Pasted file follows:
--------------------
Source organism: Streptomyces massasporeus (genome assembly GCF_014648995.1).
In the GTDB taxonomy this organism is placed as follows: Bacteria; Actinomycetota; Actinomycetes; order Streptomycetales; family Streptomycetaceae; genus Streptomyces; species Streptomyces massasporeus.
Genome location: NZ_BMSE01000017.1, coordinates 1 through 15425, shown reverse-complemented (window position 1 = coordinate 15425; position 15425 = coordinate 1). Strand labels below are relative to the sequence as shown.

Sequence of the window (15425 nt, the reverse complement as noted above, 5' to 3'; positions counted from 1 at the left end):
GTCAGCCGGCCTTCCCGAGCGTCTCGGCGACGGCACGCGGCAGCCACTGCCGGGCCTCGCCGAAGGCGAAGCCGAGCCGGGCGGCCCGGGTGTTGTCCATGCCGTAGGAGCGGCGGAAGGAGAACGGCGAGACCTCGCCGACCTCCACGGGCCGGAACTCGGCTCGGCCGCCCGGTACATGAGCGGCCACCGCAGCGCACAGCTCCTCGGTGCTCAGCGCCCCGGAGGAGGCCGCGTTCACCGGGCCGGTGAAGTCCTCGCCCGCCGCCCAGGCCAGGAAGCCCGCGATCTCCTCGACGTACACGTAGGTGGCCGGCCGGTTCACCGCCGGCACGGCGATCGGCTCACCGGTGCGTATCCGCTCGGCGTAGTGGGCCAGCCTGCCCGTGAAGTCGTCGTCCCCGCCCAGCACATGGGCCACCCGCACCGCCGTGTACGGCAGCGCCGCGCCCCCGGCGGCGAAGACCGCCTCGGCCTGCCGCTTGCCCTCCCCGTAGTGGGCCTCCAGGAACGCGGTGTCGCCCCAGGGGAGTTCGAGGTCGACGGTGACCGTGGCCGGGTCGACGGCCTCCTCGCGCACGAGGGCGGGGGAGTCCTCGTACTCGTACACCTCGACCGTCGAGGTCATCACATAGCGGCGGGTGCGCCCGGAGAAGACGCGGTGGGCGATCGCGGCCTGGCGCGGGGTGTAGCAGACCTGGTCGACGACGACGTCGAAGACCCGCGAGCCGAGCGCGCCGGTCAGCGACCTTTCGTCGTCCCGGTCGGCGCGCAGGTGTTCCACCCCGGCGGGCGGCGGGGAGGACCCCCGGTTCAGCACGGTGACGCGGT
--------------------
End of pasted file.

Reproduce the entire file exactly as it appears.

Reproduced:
Source organism: Streptomyces massasporeus (genome assembly GCF_014648995.1).
In the GTDB taxonomy this organism is placed as follows: Bacteria; Actinomycetota; Actinomycetes; order Streptomycetales; family Streptomycetaceae; genus Streptomyces; species Streptomyces massasporeus.
Genome location: NZ_BMSE01000017.1, coordinates 1 through 15425, shown reverse-complemented (window position 1 = coordinate 15425; position 15425 = coordinate 1). Strand labels below are relative to the sequence as shown.

Sequence of the window (15425 nt, the reverse complement as noted above, 5' to 3'; positions counted from 1 at the left end):
GTCAGCCGGCCTTCCCGAGCGTCTCGGCGACGGCACGCGGCAGCCACTGCCGGGCCTCGCCGAAGGCGAAGCCGAGCCGGGCGGCCCGGGTGTTGTCCATGCCGTAGGAGCGGCGGAAGGAGAACGGCGAGACCTCGCCGACCTCCACGGGCCGGAACTCGGCTCGGCCGCCCGGTACATGAGCGGCCACCGCAGCGCACAGCTCCTCGGTGCTCAGCGCCCCGGAGGAGGCCGCGTTCACCGGGCCGGTGAAGTCCTCGCCCGCCGCCCAGGCCAGGAAGCCCGCGATCTCCTCGACGTACACGTAGGTGGCCGGCCGGTTCACCGCCGGCACGGCGATCGGCTCACCGGTGCGTATCCGCTCGGCGTAGTGGGCCAGCCTGCCCGTGAAGTCGTCGTCCCCGCCCAGCACATGGGCCACCCGCACCGCCGTGTACGGCAGCGCCGCGCCCCCGGCGGCGAAGACCGCCTCGGCCTGCCGCTTGCCCTCCCCGTAGTGGGCCTCCAGGAACGCGGTGTCGCCCCAGGGGAGTTCGAGGTCGACGGTGACCGTGGCCGGGTCGACGGCCTCCTCGCGCACGAGGGCGGGGGAGTCCTCGTACTCGTACACCTCGACCGTCGAGGTCATCACATAGCGGCGGGTGCGCCCGGAGAAGACGCGGTGGGCGATCGCGGCCTGGCGCGGGGTGTAGCAGACCTGGTCGACGACGACGTCGAAGACCCGCGAGCCGAGCGCGCCGGTCAGCGACCTTTCGTCGTCCCGGTCGGCGCGCAGGTGTTCCACCCCGGCGGGCGGCGGGGAGGACCCCCGGTTCAGCACGGTGACGCGGT